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Extraordinary event, extraordinary evidence September 9, 2013

Posted by ubi dubium in Rants.
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I’ve been thinking lately about standards of evidence.  I see a lot of people make colossally outrageous claims (usually religious or pseudo-scientific), with little to nothing to back them up.  And they are taken aback when challenged that an ancient book or a feeling in their “heart” doesn’t suffice to convince anybody else.

So I wanted to look at an actual extraordinary event, and the evidence pointing to it having happened.

russian-meteor

As my example, I’d like to use the meteor that struck Chelyabinsk in February.

Small shooting stars are a regular thing, often predictable, and nothing to write home about.  A meteor that reaches the surface is less common, but does happen on a regular enough basis that nobody automatically thinks you’re crazy if you claim to have witnessed it.  They might, however, want pictures.

But a fireball of the size that struck Siberia is a very rare occurrence.  This happens maybe only once every hundred or two hundred years.  If you were to claim to have seen something like this, but could produce no other corroborating evidence to back up your claim, we should disbelieve you.  With no other evidence, it’s more likely that you were seeing things.  But in this case the evidence is overwhelming!  Just take a look, for instance, at the number of sources cited in Wikipedia, and that’s just a fraction of the total documentation for this impact.

http://en.wikipedia.org/wiki/Chelyabinsk_meteor

This event was caught on multiple dashboard cameras!  It blew out windows, sent people to the hospital with injuries from flying glass, and cellphone networks and twitter buzzed with the news.  The event was photographed from space,  and global monitoring stations picked up the blast on seismographs and infrasound sensors.  We have large areas of damage, and lots of fragments of the meteorite itself.  The evidence for this event is so overwhelming at this point that it would now be an extraordinary claim to say that nothing interesting happened in Siberia that day.

And while this event is pretty darn unusual, this sort of thing is known to happen once in awhile.  It’s not a miracle, or any violation of natural laws, or anything near as extraordinary as many of the claims made by religionists, or various other true believers in whatever.  For me to believe something that’s vastly more unlikely than this meteor strike, I need evidence that’s even stronger than we have for the meteor.  A bunch of preachers who can’t agree on the basics of what their god wants, faith healing that’s no more reliable than a placebo and an occasional appearance on a tortilla simply do not measure up to a level comparable to the extraordinariness of the claims made.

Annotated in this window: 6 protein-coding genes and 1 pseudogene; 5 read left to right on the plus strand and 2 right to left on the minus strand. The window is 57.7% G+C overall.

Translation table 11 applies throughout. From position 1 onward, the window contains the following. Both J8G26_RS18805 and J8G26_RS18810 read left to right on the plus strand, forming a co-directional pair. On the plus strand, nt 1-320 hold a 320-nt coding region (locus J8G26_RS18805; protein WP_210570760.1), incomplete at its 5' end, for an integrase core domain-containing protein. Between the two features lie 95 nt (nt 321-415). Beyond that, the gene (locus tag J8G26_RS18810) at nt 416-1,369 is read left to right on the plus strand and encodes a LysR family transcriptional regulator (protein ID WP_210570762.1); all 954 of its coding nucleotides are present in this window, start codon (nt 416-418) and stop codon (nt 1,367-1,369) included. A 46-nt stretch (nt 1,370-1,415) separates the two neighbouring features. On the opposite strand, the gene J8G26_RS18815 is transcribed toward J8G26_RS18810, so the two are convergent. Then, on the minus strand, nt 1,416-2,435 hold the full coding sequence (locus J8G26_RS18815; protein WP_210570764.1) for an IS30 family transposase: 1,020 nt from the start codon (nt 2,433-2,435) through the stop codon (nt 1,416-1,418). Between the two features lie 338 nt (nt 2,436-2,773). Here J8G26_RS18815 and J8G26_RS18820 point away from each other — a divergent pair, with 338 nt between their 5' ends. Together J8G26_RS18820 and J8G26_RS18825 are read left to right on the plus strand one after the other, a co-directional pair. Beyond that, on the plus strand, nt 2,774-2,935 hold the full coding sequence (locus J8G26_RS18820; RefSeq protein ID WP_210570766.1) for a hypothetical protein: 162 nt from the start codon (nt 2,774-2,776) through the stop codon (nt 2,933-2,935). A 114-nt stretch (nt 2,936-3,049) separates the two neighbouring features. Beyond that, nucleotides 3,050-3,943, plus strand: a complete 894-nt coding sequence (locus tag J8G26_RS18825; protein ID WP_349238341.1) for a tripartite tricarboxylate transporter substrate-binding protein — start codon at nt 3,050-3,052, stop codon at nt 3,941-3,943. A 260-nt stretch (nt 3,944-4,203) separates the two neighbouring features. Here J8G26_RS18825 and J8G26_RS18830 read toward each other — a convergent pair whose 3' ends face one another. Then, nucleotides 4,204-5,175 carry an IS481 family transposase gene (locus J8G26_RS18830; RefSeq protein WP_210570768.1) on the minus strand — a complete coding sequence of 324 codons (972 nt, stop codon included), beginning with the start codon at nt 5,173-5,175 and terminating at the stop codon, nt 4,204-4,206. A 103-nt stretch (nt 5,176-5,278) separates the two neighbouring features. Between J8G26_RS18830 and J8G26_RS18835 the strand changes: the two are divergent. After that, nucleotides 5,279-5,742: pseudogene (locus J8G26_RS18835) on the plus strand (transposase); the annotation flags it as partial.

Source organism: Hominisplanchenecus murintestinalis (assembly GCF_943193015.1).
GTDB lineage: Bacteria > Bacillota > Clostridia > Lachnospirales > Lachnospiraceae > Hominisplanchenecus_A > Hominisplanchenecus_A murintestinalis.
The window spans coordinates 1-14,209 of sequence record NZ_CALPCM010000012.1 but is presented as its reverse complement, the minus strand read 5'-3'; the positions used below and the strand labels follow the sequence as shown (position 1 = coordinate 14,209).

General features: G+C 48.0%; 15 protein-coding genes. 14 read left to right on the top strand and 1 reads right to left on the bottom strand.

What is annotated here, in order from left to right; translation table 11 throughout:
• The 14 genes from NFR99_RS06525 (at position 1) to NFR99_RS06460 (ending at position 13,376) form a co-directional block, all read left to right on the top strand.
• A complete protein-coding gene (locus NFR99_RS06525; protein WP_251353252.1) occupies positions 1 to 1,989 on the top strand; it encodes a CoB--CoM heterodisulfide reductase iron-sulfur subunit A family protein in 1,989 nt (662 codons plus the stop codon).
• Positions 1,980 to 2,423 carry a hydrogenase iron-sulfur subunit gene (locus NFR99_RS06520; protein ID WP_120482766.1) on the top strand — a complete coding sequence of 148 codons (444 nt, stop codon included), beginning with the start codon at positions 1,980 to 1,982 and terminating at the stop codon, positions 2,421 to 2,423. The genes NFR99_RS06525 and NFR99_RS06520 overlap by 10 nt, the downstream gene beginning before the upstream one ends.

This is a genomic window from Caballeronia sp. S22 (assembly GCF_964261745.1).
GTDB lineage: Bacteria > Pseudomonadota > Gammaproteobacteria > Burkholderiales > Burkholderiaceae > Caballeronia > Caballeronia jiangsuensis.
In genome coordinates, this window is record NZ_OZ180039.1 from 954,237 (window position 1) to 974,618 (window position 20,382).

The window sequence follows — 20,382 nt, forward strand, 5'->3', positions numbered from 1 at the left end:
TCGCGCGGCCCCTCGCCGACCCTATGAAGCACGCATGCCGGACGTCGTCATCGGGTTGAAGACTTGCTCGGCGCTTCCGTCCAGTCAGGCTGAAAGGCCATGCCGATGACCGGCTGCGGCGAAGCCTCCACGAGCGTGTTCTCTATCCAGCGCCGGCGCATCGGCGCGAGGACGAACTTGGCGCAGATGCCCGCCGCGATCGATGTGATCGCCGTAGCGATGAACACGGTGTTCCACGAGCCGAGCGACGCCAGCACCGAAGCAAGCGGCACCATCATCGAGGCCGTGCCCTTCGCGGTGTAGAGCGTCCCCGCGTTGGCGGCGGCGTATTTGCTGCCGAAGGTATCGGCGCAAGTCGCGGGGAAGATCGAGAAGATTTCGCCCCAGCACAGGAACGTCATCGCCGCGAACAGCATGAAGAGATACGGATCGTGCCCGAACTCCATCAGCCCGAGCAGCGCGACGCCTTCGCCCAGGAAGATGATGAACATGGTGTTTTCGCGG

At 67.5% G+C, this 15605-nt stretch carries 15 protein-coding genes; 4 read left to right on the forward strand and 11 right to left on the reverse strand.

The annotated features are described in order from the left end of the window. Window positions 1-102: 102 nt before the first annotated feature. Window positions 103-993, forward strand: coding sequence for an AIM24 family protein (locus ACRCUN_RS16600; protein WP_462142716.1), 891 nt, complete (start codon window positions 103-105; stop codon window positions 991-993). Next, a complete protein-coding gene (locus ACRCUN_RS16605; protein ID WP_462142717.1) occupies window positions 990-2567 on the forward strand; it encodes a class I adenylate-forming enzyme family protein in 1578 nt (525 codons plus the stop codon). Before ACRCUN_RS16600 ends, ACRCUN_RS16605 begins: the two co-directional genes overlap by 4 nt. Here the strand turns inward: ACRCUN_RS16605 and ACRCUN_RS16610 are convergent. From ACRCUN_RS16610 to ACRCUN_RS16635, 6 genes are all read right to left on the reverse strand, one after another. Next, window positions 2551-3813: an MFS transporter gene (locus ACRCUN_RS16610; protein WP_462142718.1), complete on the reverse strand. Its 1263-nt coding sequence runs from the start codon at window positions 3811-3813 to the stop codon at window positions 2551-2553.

When people ask me what it would take to get me to believe in their god, I tend to mention things like “the stars rearranging themselves”, or “bibles growing on every tree”, and I really mean that.  I am well aware that human perceptions are flawed, and that an experience I have personally that’s not witnessed by anyone else is more likely to be a malfunction in my own brain than evidence for a miracle.  Convincing evidence for a really extraordinary claim needs to be on a scale and documented by so many people that it’s more likely that the event happened than that I am having a hallucination. So when the stars start arranging themselves into a different dot-to-dot bible verse every day, and everybody who prays for mountains to move gets results, and all the amputees grow their limbs back overnight, and it’s all on the evening news, I’ll take the claims of theists more seriously.

 

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Comments»

1. john zande - September 9, 2013

Tortilla Jesus might be a phony, but there’s no denying that Marmite Jesus is real

http://www.telegraph.co.uk/news/newstopics/howaboutthat/5399522/Face-of-Jesus-found-in-jar-of-Marmite.html

Great post.

Arkenaten - September 10, 2013

Marmite Jesus?
You must spread t around , John…

2. sirtj - September 10, 2013

That reminds of a story, possibly a myth, that when 2 astronomers claimed that meteorites came from space, Thomas Jefferson replied, “I would rather believe that two Yankee scientists would lie than that stones would fall from the heavens.”

3. anglophiletoad - September 10, 2013

You’ve hit upon the heart of my choice to abandon the Christian faith as untenable: it is not that I find nothing redeemable in the Christian message; it is that, given the god we have formulated, we are still expected to fly on mere faith in a being who could, should he/she/it so choose, very readily give more and clearer evidence than he/she/it does. I stand ready to be spoken to out of the night sky by the audible voice we read about in the Bible, or to see writing on a wall, or to hear an ass (other than myself) speak. Until then, I’m thinking this is all pretty much in our heads…

4. muggleinconverse - December 13, 2013

I’m stealing the bibles growing on trees argument. Brilliant.

5. lillyblack82888 - January 7, 2014

Great thoughts! I completely agree.

6. lillyblack82888 - January 7, 2014

Reblogged this on Life and Other Musings and commented:
This blog is really good. Check it out!


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